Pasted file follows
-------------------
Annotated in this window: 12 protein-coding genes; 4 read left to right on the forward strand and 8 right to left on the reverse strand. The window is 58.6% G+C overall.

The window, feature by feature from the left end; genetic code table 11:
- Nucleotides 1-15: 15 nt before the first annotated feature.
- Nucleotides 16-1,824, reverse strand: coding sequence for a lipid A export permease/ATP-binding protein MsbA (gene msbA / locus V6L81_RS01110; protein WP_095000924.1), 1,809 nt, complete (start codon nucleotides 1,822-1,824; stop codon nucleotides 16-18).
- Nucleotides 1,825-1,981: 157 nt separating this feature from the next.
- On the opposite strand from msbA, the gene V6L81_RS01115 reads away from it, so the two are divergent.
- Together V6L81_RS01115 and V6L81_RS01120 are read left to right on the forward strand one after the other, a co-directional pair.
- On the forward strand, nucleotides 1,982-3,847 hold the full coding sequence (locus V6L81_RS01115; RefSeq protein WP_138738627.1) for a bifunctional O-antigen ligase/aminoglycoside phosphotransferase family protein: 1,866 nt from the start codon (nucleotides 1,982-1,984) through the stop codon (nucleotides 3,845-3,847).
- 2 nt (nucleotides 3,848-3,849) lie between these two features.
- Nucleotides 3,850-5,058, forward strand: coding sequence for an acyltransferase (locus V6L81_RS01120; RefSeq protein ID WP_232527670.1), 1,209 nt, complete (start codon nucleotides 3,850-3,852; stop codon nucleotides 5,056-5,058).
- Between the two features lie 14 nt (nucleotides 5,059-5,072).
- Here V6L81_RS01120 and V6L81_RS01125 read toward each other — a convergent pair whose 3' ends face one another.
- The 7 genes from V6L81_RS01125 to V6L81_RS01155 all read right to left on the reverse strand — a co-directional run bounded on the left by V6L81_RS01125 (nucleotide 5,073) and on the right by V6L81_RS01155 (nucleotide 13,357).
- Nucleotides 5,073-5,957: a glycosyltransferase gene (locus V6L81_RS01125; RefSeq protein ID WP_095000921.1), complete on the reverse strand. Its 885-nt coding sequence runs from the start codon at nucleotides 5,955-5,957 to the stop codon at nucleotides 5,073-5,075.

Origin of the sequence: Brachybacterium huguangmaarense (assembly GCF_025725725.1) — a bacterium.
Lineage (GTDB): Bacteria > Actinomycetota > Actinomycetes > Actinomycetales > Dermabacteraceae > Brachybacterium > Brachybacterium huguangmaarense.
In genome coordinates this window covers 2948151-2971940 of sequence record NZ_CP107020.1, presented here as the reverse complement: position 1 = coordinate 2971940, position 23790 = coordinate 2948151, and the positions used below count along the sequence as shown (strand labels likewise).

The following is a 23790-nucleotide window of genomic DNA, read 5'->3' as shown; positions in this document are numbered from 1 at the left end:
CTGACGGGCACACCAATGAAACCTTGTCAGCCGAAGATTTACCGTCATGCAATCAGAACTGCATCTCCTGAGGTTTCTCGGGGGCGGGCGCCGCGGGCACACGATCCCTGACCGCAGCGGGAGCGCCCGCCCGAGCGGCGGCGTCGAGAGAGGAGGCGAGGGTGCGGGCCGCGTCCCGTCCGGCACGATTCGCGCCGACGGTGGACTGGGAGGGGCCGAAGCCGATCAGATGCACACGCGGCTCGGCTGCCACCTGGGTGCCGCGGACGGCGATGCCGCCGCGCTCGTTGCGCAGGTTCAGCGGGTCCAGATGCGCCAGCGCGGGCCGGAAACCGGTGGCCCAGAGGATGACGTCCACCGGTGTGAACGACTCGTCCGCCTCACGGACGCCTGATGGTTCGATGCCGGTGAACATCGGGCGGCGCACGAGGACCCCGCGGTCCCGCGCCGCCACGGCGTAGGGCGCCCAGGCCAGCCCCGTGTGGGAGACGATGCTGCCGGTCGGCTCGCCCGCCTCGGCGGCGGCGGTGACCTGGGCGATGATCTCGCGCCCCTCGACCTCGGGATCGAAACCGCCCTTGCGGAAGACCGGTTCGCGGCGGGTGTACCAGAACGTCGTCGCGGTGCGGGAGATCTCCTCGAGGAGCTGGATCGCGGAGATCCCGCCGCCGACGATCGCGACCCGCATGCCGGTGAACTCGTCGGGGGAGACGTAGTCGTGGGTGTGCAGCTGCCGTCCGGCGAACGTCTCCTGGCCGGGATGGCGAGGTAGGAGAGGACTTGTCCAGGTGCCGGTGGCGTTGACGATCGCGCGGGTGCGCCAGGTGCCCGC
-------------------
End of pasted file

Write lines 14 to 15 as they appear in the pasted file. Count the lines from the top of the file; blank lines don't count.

- Nucleotides 5,073-5,957: a glycosyltransferase gene (locus V6L81_RS01125; RefSeq protein ID WP_095000921.1), complete on the reverse strand. Its 885-nt coding sequence runs from the start codon at nucleotides 5,955-5,957 to the stop codon at nucleotides 5,073-5,075.

Origin of the sequence: Brachybacterium huguangmaarense (assembly GCF_025725725.1) — a bacterium.